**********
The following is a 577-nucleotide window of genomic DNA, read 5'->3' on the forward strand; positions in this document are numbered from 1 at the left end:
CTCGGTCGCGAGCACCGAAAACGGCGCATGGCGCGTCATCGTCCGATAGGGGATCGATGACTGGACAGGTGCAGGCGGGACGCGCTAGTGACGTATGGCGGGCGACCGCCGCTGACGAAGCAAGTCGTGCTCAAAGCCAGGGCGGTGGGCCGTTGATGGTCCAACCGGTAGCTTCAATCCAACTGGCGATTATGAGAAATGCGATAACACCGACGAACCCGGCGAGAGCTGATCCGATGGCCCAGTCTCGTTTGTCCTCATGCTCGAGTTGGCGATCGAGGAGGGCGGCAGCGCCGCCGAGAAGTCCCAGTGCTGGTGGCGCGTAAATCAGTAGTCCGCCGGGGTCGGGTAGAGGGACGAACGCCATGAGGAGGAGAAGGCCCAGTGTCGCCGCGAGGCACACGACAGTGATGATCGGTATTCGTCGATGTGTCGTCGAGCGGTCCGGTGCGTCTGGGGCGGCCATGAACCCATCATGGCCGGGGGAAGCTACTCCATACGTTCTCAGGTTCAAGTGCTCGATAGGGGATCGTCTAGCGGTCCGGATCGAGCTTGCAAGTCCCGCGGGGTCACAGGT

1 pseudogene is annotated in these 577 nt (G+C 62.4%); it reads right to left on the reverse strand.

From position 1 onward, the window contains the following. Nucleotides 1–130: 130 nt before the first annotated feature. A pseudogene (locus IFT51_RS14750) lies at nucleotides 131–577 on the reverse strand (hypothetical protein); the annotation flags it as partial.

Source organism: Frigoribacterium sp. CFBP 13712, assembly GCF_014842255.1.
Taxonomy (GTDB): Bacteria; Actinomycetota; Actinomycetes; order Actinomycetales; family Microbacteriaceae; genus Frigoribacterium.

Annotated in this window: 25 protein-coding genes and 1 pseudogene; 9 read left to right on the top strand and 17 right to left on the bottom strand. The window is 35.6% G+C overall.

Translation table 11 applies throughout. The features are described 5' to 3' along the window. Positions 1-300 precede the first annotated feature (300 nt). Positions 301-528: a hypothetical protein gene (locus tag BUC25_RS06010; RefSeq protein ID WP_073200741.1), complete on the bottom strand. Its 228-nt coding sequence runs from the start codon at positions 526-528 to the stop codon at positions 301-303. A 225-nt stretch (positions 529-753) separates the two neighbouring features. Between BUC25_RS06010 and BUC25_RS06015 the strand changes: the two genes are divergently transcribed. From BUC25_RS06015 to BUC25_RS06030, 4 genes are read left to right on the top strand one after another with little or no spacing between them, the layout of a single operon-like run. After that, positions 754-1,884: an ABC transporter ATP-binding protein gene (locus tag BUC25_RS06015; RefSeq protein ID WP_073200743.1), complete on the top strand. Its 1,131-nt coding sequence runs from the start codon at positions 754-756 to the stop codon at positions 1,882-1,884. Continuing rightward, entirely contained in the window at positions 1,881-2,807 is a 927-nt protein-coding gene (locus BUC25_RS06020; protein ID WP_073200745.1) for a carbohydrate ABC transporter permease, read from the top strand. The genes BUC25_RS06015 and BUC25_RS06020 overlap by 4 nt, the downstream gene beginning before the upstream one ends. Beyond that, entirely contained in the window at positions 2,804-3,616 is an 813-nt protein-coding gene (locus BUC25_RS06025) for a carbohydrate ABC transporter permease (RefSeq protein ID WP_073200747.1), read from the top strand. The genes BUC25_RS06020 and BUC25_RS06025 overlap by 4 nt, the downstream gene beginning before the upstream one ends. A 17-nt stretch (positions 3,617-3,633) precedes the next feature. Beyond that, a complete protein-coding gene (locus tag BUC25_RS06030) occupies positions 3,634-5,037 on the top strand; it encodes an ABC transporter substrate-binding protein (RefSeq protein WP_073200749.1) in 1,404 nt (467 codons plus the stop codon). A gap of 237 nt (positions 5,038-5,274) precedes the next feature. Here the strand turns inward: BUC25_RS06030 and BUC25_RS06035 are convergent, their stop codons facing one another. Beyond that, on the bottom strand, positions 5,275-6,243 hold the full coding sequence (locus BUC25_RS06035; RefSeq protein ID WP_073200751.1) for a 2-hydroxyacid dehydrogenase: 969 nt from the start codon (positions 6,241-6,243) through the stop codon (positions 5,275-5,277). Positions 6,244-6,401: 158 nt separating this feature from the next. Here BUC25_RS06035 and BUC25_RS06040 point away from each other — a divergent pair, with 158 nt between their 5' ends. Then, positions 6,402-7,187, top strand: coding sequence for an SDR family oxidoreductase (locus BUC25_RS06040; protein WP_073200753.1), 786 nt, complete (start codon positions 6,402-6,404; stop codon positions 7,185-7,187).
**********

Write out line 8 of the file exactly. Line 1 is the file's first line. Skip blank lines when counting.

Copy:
Translation table 11 applies throughout. The features are described 5' to 3' along the window. Positions 1-300 precede the first annotated feature (300 nt). Positions 301-528: a hypothetical protein gene (locus tag BUC25_RS06010; RefSeq protein ID WP_073200741.1), complete on the bottom strand. Its 228-nt coding sequence runs from the start codon at positions 526-528 to the stop codon at positions 301-303. A 225-nt stretch (positions 529-753) separates the two neighbouring features. Between BUC25_RS06010 and BUC25_RS06015 the strand changes: the two genes are divergently transcribed. From BUC25_RS06015 to BUC25_RS06030, 4 genes are read left to right on the top strand one after another with little or no spacing between them, the layout of a single operon-like run. After that, positions 754-1,884: an ABC transporter ATP-binding protein gene (locus tag BUC25_RS06015; RefSeq protein ID WP_073200743.1), complete on the top strand. Its 1,131-nt coding sequence runs from the start codon at positions 754-756 to the stop codon at positions 1,882-1,884. Continuing rightward, entirely contained in the window at positions 1,881-2,807 is a 927-nt protein-coding gene (locus BUC25_RS06020; protein ID WP_073200745.1) for a carbohydrate ABC transporter permease, read from the top strand. The genes BUC25_RS06015 and BUC25_RS06020 overlap by 4 nt, the downstream gene beginning before the upstream one ends. Beyond that, entirely contained in the window at positions 2,804-3,616 is an 813-nt protein-coding gene (locus BUC25_RS06025) for a carbohydrate ABC transporter permease (RefSeq protein ID WP_073200747.1), read from the top strand. The genes BUC25_RS06020 and BUC25_RS06025 overlap by 4 nt, the downstream gene beginning before the upstream one ends. A 17-nt stretch (positions 3,617-3,633) precedes the next feature. Beyond that, a complete protein-coding gene (locus tag BUC25_RS06030) occupies positions 3,634-5,037 on the top strand; it encodes an ABC transporter substrate-binding protein (RefSeq protein WP_073200749.1) in 1,404 nt (467 codons plus the stop codon). A gap of 237 nt (positions 5,038-5,274) precedes the next feature. Here the strand turns inward: BUC25_RS06030 and BUC25_RS06035 are convergent, their stop codons facing one another. Beyond that, on the bottom strand, positions 5,275-6,243 hold the full coding sequence (locus BUC25_RS06035; RefSeq protein ID WP_073200751.1) for a 2-hydroxyacid dehydrogenase: 969 nt from the start codon (positions 6,241-6,243) through the stop codon (positions 5,275-5,277). Positions 6,244-6,401: 158 nt separating this feature from the next. Here BUC25_RS06035 and BUC25_RS06040 point away from each other — a divergent pair, with 158 nt between their 5' ends. Then, positions 6,402-7,187, top strand: coding sequence for an SDR family oxidoreductase (locus BUC25_RS06040; protein WP_073200753.1), 786 nt, complete (start codon positions 6,402-6,404; stop codon positions 7,185-7,187).